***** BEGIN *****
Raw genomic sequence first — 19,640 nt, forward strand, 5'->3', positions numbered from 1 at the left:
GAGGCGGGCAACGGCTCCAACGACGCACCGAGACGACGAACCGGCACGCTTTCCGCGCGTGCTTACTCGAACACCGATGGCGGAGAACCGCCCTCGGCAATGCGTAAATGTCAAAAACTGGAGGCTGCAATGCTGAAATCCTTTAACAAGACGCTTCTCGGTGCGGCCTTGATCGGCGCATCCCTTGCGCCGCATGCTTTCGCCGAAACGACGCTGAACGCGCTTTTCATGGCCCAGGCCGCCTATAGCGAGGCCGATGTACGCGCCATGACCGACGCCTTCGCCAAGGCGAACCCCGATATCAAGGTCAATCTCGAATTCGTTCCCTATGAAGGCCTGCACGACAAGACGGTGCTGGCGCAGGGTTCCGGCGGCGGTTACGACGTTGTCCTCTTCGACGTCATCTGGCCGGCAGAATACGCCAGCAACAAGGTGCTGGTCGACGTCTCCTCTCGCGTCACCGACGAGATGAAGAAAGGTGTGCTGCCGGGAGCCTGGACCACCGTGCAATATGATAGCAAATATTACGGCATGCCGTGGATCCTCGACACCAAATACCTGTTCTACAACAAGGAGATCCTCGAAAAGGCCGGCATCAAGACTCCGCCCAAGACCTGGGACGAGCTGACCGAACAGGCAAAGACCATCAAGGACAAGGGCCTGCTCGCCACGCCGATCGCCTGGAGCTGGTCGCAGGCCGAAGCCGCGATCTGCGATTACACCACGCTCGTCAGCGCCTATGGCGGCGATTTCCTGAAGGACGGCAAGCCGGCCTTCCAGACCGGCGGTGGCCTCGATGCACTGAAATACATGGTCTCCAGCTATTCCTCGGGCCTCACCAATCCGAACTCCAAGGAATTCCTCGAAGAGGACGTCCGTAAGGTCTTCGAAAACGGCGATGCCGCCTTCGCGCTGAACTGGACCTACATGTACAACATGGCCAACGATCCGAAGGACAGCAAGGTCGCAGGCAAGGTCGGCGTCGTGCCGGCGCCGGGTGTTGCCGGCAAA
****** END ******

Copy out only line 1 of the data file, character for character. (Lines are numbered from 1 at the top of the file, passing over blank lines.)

Raw genomic sequence first — 19,640 nt, forward strand, 5'->3', positions numbered from 1 at the left: